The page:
Australia followed Britain into war against Germany when World War II began on 1 September 1939, but it was not until Japan bombed the US Pacific Fleet at Pearl Harbour on 7 December 1941 that America retaliated and joined its allies Britain and her Empire against the Axis powers of Germany, Italy, and Japan.
As the Japanese military pushed southwards towards Australia, Brisbane suddenly found itself in the front line of defence.
The Port of Brisbane was important to the Allies during World War II, as it was used for General Douglas MacArthur’s Southwest Pacific Headquarters, from which he managed the one million United States troops that passed through Australia. His office was situated in the AMP Building (now called MacArthur Central) on the corner of Queen and Edward Streets in the city. MacArthur had previously rejected use of the University of Queensland complex as his headquarters, as the distinctive bends in the river at St Lucia could have aided enemy bombers. Also used as a headquarters by the American troops during World War II was the T & G Building on the corner of Queen and Albert Streets in the city.
Brisbane’s population before the war was 350,000, which increased to 750,000 with troops during the war. Some friction between so many troops in so small a city was inevitable, and in 1942, the so-called Battle of Brisbane resulted from a violent clash between US personnel and Australian soldiers and civilians.
The proximity of enemy shipping to Brisbane was brought home when, in 1943, the Australian hospital ship Centaur was sunk by a Japanese submarine off Cape Moreton with the loss of 268 lives.
To protect the entrance to Moreton Bay, the RAN No 2 mine control station was established at Fort Bribie and the RAN No 4 antisubmarine detection loop station became operation at Woorim on Bribie Island in 1942. There were also three Forts built at the commencement of World War II to protect the entrances to Moreton Bay. The main shipping channel, via the North West Channel between Bribie and Moreton Islands, was guarded by Fort Bribie, a garrison situated on the northern end of the island where the channel passes closest to the beach, and by a similar Fort at Cowan Cowan where the channel passes closest to Moreton Island. Fort Rous, on the southern end of Moreton Island guarded the bay from any shipping attempting to enter via the South Passage. At each of these Forts was a pair of six-inch guns. Bribie was sea firing, Rous was sea and bay firing, while Cowan was bay firing only because the height of Mount Tempest proved too large an angle for the guns to fire over to sea.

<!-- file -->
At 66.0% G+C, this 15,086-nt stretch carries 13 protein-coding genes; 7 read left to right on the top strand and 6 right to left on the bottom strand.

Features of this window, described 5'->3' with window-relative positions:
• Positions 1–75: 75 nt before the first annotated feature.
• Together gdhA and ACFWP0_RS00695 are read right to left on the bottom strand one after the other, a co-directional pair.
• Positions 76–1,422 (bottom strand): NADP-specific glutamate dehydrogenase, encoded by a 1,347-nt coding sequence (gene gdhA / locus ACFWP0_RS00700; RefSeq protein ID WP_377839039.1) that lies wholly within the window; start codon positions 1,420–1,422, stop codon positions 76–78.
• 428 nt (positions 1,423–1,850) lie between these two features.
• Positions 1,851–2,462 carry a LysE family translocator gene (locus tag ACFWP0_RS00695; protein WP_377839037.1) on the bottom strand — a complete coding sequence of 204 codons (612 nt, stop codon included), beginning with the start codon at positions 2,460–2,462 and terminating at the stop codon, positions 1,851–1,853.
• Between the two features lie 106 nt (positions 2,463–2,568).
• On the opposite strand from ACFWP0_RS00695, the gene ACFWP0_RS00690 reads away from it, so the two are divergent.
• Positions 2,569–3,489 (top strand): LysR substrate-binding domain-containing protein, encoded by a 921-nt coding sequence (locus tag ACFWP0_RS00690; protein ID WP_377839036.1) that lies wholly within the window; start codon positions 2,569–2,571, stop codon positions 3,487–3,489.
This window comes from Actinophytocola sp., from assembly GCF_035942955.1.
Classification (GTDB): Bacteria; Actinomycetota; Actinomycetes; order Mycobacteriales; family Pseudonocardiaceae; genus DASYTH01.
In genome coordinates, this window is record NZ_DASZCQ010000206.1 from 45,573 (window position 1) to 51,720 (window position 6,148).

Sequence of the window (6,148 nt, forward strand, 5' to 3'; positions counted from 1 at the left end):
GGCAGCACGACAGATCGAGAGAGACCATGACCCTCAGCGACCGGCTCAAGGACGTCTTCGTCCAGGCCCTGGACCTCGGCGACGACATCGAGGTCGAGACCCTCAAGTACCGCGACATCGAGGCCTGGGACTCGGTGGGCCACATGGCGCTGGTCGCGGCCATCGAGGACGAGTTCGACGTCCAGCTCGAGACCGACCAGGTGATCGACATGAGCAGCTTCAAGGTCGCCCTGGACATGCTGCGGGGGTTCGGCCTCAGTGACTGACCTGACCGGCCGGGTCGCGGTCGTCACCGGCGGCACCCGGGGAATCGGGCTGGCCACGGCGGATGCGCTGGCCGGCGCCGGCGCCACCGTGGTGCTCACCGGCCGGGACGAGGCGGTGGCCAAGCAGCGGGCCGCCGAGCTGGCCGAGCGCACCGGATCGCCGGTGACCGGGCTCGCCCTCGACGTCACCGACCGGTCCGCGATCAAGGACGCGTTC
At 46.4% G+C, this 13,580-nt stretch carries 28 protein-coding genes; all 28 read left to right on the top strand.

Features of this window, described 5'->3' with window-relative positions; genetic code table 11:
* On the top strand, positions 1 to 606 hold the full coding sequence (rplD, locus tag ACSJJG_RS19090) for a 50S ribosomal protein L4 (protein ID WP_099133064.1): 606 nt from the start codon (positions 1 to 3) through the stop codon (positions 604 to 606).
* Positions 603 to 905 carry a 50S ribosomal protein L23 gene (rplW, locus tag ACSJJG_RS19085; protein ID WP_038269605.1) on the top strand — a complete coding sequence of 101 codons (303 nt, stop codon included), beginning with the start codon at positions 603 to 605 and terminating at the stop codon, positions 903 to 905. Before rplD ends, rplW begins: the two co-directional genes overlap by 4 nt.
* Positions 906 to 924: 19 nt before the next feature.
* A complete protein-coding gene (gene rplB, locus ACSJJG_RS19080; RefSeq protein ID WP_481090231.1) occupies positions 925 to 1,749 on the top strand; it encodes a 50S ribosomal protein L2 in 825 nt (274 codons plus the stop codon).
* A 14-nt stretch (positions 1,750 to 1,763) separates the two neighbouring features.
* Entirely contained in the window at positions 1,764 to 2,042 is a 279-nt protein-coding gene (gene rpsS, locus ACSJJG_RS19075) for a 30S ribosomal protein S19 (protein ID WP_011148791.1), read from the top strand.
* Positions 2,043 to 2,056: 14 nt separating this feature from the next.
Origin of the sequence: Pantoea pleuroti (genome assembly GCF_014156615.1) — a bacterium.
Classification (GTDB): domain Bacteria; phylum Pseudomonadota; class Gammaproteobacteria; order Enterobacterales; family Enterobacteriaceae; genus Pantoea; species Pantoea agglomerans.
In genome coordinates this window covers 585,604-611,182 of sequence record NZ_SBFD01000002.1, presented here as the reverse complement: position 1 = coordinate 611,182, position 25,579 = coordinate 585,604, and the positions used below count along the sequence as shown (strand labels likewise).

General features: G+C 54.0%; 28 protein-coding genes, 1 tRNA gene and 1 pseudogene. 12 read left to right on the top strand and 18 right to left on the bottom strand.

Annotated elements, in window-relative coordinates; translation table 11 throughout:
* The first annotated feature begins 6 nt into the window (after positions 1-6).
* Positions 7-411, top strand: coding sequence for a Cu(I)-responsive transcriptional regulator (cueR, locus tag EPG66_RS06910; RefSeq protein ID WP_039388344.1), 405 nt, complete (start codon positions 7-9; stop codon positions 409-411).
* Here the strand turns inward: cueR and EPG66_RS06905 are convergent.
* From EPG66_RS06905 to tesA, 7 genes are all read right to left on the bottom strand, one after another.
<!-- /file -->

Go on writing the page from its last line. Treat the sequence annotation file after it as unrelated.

The effects on the Brisbane River and its shipping were profound. In1939 the Commonwealth and State Governments cooperated with the firm of Evans Deakin & Co to set up the Evans Deakin shipyard at Kangaroo Point for the building of large ships. From 1941 the South Brisbane Dry Dock was used by the US as their submarine base and World War II blockhouse. In 1945 reclaimed land between Hamilton, the training wall, and the back water was extensively developed for the Royal Navy as a naval repair base. For the repair of American vessels too large to fit into the South Brisbane Dry Dock (e.g aircraft carriers) the Cairncross Dockyard was constructed on the Brisbane River opposite the Hamilton wharves. This was opened in 1944. Nearby at Apollo Road in Bulimba, approximately 800 Chinese evacuees from Nauru and Ocean islands in the Central Pacific were involved in building landing barges for the Americans.
There was also a US submarine Base at New Farm wharf where the US Navy’s submarine tender Fulton was moored.
‘During World War II, seventy-nine US subs operated out of Brisbane, sinking over 100 enemy ships, supporting coastwatchers, carrying out rescues and training local forces. Seven Brisbane-based US submarines with their 426 crewmen were lost.’
co-author of US Subs Down Under. Brisbane 1942-1945
The Japanese surrendered on 15 August 1945. World War II was over and Brisbane could revert to peacetime activities.
(Extract from ‘The Port of Brisbane – Its People and Its Personalities’ Peter Ludlow 2012)